Before Super Bowl XLV in “North Texas” the NFL announced that going into the future, the Super Bowl will have a standardized logo with only minor changes from year to year.
Now that we have come to the third Super Bowl under this design regime, I really hope that this comes to an end soon.
The standard super bowl logo features the Lombardi Trophy as the visual focal point. The trophy sits on top of the roman numerals for the game, with the stadium that the game is held at in the background. Oh, and the whole thing is in grayscale zzz…
The only thing that changes annually is the Roman numeral for the game and the profile of the stadium in the background. Even these changes are pretty unnoticeable because football stadiums really don’t look all that different from one another, especially when rendered in black and white and hidden in the background.
Can you really tell the difference between these at first glance?
I don’t want to say that Super Bowl logos were perfect before, because there certainly were some clunkers out there some that were boring and others pretty generic. Even with these less than perfect logos, more often than not the logos told you about where the game was played and a bit about the design aesthetic of the era.
With the Super Bowl logo playing a prominent part on merchandise for the winning team, I think it would be nice if you could tell these things apart without spending a minute examining the details.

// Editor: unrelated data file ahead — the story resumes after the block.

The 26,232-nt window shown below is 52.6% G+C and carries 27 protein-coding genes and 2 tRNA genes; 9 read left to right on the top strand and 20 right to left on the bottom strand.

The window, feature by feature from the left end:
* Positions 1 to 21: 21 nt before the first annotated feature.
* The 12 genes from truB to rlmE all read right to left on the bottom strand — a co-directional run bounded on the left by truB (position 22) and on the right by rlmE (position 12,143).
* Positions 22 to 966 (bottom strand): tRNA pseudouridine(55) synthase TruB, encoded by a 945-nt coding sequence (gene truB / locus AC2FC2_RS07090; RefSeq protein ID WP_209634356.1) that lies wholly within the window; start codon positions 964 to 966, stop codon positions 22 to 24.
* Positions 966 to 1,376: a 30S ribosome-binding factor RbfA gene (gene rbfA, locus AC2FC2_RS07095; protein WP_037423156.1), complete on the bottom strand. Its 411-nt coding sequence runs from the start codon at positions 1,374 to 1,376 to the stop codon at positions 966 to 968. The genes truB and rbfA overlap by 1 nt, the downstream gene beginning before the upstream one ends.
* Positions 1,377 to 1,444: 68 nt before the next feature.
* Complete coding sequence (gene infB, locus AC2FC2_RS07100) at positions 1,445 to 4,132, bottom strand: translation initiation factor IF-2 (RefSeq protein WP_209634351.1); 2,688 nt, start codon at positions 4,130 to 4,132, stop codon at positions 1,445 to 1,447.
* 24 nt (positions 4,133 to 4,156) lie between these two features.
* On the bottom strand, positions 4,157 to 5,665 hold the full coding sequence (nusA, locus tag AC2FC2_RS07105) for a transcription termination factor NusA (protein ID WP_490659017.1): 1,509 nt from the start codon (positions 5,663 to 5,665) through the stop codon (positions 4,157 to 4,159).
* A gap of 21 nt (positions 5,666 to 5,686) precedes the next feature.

Take a look at this logo from Super Bowl XII:
This is a very simple, maybe even understated logo by today’s standards, but with the colors and the playful typeface for the Roman numerals you can fairly easily tell that the game took place in New Orleans. When compared to this year’s logo, the contrast is obvious. The futuristic, post-apocalyptic style of the current logo feels foreign and has none of the character of the lovely town that is hosting the event.
Take a look at some of the old logos, it is fun to see the uniqueness of the different host cities, from the native american inspired motif from Super Bowl XXX, to the nautical themes of San Diego or Jacksonville, or probably my all-time favorite — the geometric rose from Super Bowl XXI.
With the NFL’s heavy handed attempt at controlling and dictating every little thing possible, we have lost these unique logos. Perhaps in the future we will look back on these top down imposed logos as just a reflection of the Roger Goodell era.